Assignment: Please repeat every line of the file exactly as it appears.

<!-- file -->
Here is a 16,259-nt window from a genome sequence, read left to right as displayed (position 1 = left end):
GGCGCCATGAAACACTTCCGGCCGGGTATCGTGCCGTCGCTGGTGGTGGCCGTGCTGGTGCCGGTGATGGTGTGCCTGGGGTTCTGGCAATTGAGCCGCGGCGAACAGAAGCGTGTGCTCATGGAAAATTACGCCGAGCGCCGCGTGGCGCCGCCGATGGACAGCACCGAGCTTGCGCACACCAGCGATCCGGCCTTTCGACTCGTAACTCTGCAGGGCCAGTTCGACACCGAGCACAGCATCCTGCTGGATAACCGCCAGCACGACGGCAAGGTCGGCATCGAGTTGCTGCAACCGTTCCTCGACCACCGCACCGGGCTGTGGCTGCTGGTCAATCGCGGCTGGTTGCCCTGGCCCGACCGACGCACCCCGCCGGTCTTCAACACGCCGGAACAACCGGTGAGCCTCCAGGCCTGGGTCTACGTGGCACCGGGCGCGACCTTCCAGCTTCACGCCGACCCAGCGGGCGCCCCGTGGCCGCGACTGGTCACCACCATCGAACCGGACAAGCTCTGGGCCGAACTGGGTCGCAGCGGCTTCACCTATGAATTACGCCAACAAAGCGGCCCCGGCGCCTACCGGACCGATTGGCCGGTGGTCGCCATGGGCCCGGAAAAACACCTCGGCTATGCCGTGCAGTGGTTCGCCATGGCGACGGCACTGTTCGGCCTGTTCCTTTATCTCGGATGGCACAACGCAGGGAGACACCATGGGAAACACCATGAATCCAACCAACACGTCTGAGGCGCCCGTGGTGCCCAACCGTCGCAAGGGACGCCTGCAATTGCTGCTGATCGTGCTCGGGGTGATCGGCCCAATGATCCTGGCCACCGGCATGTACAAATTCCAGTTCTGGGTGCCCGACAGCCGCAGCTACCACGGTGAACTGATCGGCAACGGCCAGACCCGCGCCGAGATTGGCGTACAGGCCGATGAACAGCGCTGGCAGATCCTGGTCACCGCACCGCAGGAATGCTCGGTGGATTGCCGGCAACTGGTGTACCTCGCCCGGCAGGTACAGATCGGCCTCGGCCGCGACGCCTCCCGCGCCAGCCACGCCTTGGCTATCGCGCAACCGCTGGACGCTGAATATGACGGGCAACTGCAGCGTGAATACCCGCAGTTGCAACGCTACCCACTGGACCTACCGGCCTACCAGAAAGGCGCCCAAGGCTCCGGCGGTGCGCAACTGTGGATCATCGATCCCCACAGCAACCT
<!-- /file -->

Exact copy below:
Here is a 16,259-nt window from a genome sequence, read left to right as displayed (position 1 = left end):
GGCGCCATGAAACACTTCCGGCCGGGTATCGTGCCGTCGCTGGTGGTGGCCGTGCTGGTGCCGGTGATGGTGTGCCTGGGGTTCTGGCAATTGAGCCGCGGCGAACAGAAGCGTGTGCTCATGGAAAATTACGCCGAGCGCCGCGTGGCGCCGCCGATGGACAGCACCGAGCTTGCGCACACCAGCGATCCGGCCTTTCGACTCGTAACTCTGCAGGGCCAGTTCGACACCGAGCACAGCATCCTGCTGGATAACCGCCAGCACGACGGCAAGGTCGGCATCGAGTTGCTGCAACCGTTCCTCGACCACCGCACCGGGCTGTGGCTGCTGGTCAATCGCGGCTGGTTGCCCTGGCCCGACCGACGCACCCCGCCGGTCTTCAACACGCCGGAACAACCGGTGAGCCTCCAGGCCTGGGTCTACGTGGCACCGGGCGCGACCTTCCAGCTTCACGCCGACCCAGCGGGCGCCCCGTGGCCGCGACTGGTCACCACCATCGAACCGGACAAGCTCTGGGCCGAACTGGGTCGCAGCGGCTTCACCTATGAATTACGCCAACAAAGCGGCCCCGGCGCCTACCGGACCGATTGGCCGGTGGTCGCCATGGGCCCGGAAAAACACCTCGGCTATGCCGTGCAGTGGTTCGCCATGGCGACGGCACTGTTCGGCCTGTTCCTTTATCTCGGATGGCACAACGCAGGGAGACACCATGGGAAACACCATGAATCCAACCAACACGTCTGAGGCGCCCGTGGTGCCCAACCGTCGCAAGGGACGCCTGCAATTGCTGCTGATCGTGCTCGGGGTGATCGGCCCAATGATCCTGGCCACCGGCATGTACAAATTCCAGTTCTGGGTGCCCGACAGCCGCAGCTACCACGGTGAACTGATCGGCAACGGCCAGACCCGCGCCGAGATTGGCGTACAGGCCGATGAACAGCGCTGGCAGATCCTGGTCACCGCACCGCAGGAATGCTCGGTGGATTGCCGGCAACTGGTGTACCTCGCCCGGCAGGTACAGATCGGCCTCGGCCGCGACGCCTCCCGCGCCAGCCACGCCTTGGCTATCGCGCAACCGCTGGACGCTGAATATGACGGGCAACTGCAGCGTGAATACCCGCAGTTGCAACGCTACCCACTGGACCTACCGGCCTACCAGAAAGGCGCCCAAGGCTCCGGCGGTGCGCAACTGTGGATCATCGATCCCCACAGCAACCT